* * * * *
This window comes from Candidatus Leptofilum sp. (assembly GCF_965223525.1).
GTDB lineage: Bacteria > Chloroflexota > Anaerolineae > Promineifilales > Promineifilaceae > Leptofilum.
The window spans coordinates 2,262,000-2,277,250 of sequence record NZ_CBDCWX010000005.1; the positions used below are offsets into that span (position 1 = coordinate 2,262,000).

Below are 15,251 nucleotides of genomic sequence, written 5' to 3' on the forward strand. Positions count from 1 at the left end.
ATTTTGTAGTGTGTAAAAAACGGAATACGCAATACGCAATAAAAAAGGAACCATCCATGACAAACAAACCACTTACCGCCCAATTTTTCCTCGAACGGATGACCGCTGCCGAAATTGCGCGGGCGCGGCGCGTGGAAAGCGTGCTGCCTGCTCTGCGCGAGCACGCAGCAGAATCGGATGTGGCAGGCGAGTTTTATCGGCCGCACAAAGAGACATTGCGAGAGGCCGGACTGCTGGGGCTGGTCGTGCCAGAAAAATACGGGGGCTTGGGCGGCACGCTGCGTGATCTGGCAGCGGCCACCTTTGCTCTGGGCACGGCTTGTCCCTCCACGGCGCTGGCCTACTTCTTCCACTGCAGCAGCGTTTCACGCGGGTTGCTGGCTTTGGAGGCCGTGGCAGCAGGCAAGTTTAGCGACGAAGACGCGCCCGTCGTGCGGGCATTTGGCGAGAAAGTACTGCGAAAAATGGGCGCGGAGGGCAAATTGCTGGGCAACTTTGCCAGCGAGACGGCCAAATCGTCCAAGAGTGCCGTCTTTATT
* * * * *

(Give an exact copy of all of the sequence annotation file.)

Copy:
This window comes from Candidatus Leptofilum sp. (assembly GCF_965223525.1).
GTDB lineage: Bacteria > Chloroflexota > Anaerolineae > Promineifilales > Promineifilaceae > Leptofilum.
The window spans coordinates 2,262,000-2,277,250 of sequence record NZ_CBDCWX010000005.1; the positions used below are offsets into that span (position 1 = coordinate 2,262,000).

Below are 15,251 nucleotides of genomic sequence, written 5' to 3' on the forward strand. Positions count from 1 at the left end.
ATTTTGTAGTGTGTAAAAAACGGAATACGCAATACGCAATAAAAAAGGAACCATCCATGACAAACAAACCACTTACCGCCCAATTTTTCCTCGAACGGATGACCGCTGCCGAAATTGCGCGGGCGCGGCGCGTGGAAAGCGTGCTGCCTGCTCTGCGCGAGCACGCAGCAGAATCGGATGTGGCAGGCGAGTTTTATCGGCCGCACAAAGAGACATTGCGAGAGGCCGGACTGCTGGGGCTGGTCGTGCCAGAAAAATACGGGGGCTTGGGCGGCACGCTGCGTGATCTGGCAGCGGCCACCTTTGCTCTGGGCACGGCTTGTCCCTCCACGGCGCTGGCCTACTTCTTCCACTGCAGCAGCGTTTCACGCGGGTTGCTGGCTTTGGAGGCCGTGGCAGCAGGCAAGTTTAGCGACGAAGACGCGCCCGTCGTGCGGGCATTTGGCGAGAAAGTACTGCGAAAAATGGGCGCGGAGGGCAAATTGCTGGGCAACTTTGCCAGCGAGACGGCCAAATCGTCCAAGAGTGCCGTCTTTATT